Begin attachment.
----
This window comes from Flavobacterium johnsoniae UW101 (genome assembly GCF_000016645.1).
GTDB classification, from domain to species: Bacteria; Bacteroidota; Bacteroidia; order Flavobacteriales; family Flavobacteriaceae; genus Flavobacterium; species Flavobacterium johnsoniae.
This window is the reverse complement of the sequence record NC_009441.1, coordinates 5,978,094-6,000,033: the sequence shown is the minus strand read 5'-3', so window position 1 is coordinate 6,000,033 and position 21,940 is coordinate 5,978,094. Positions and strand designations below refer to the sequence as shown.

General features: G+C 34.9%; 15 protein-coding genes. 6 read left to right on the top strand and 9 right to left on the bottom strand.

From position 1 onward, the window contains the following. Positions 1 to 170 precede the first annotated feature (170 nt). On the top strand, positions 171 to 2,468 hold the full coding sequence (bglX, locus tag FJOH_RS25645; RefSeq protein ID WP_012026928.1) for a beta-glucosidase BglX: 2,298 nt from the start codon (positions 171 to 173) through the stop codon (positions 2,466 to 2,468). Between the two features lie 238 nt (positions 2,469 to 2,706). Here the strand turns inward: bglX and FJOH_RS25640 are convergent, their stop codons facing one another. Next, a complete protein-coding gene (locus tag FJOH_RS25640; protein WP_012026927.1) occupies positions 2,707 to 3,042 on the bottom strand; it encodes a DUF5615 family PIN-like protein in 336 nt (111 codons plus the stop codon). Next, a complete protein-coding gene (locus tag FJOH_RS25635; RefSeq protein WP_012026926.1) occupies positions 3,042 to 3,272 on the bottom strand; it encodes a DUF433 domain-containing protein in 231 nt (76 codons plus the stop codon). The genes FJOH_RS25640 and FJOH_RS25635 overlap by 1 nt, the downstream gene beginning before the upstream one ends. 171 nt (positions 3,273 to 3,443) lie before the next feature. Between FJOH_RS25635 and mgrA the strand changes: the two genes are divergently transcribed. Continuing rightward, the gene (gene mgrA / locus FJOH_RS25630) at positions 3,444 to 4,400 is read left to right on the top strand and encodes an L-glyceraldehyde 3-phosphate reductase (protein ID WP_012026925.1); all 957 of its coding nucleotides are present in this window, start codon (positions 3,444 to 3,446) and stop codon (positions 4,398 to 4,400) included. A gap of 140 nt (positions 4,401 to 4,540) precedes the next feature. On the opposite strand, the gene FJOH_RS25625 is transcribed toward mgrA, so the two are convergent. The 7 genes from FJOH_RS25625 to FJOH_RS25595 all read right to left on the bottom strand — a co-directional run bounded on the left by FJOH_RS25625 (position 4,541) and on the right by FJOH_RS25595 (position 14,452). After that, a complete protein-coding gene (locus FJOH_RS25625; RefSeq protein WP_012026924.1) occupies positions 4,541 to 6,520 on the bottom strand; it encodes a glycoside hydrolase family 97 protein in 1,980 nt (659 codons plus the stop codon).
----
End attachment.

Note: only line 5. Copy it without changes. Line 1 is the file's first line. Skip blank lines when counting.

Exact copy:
From position 1 onward, the window contains the following. Positions 1 to 170 precede the first annotated feature (170 nt). On the top strand, positions 171 to 2,468 hold the full coding sequence (bglX, locus tag FJOH_RS25645; RefSeq protein ID WP_012026928.1) for a beta-glucosidase BglX: 2,298 nt from the start codon (positions 171 to 173) through the stop codon (positions 2,466 to 2,468). Between the two features lie 238 nt (positions 2,469 to 2,706). Here the strand turns inward: bglX and FJOH_RS25640 are convergent, their stop codons facing one another. Next, a complete protein-coding gene (locus tag FJOH_RS25640; protein WP_012026927.1) occupies positions 2,707 to 3,042 on the bottom strand; it encodes a DUF5615 family PIN-like protein in 336 nt (111 codons plus the stop codon). Next, a complete protein-coding gene (locus tag FJOH_RS25635; RefSeq protein WP_012026926.1) occupies positions 3,042 to 3,272 on the bottom strand; it encodes a DUF433 domain-containing protein in 231 nt (76 codons plus the stop codon). The genes FJOH_RS25640 and FJOH_RS25635 overlap by 1 nt, the downstream gene beginning before the upstream one ends. 171 nt (positions 3,273 to 3,443) lie before the next feature. Between FJOH_RS25635 and mgrA the strand changes: the two genes are divergently transcribed. Continuing rightward, the gene (gene mgrA / locus FJOH_RS25630) at positions 3,444 to 4,400 is read left to right on the top strand and encodes an L-glyceraldehyde 3-phosphate reductase (protein ID WP_012026925.1); all 957 of its coding nucleotides are present in this window, start codon (positions 3,444 to 3,446) and stop codon (positions 4,398 to 4,400) included. A gap of 140 nt (positions 4,401 to 4,540) precedes the next feature. On the opposite strand, the gene FJOH_RS25625 is transcribed toward mgrA, so the two are convergent. The 7 genes from FJOH_RS25625 to FJOH_RS25595 all read right to left on the bottom strand — a co-directional run bounded on the left by FJOH_RS25625 (position 4,541) and on the right by FJOH_RS25595 (position 14,452). After that, a complete protein-coding gene (locus FJOH_RS25625; RefSeq protein WP_012026924.1) occupies positions 4,541 to 6,520 on the bottom strand; it encodes a glycoside hydrolase family 97 protein in 1,980 nt (659 codons plus the stop codon).